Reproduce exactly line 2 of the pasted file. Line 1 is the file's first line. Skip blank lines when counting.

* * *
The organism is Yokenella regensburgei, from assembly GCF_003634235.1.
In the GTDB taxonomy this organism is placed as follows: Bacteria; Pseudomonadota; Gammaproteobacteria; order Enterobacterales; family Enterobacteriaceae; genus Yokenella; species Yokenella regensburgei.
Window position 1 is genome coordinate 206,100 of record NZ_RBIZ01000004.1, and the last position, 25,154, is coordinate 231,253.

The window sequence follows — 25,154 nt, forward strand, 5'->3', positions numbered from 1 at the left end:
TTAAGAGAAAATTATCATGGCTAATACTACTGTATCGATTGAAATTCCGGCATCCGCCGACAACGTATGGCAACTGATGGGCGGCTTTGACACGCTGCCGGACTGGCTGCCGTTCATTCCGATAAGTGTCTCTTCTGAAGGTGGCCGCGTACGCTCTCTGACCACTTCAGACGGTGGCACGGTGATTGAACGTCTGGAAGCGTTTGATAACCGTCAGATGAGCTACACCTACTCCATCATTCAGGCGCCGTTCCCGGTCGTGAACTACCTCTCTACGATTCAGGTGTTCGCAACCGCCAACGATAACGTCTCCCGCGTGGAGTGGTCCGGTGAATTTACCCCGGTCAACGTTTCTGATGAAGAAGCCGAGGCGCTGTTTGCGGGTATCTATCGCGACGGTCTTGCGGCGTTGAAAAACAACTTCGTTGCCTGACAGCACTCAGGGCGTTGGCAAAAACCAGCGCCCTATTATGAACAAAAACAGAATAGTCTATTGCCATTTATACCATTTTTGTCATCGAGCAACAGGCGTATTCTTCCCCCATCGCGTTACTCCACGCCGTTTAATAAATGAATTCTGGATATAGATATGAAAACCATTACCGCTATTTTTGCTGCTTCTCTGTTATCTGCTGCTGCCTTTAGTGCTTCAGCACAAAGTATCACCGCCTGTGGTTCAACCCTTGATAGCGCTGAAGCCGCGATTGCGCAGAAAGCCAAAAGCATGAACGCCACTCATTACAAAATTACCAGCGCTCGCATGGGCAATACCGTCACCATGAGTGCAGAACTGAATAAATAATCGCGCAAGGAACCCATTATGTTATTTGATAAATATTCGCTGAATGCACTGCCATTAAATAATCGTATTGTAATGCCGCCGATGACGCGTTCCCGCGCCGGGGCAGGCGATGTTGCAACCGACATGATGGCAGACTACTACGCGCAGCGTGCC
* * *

In the GTDB taxonomy this organism is placed as follows: Bacteria; Pseudomonadota; Gammaproteobacteria; order Enterobacterales; family Enterobacteriaceae; genus Yokenella; species Yokenella regensburgei.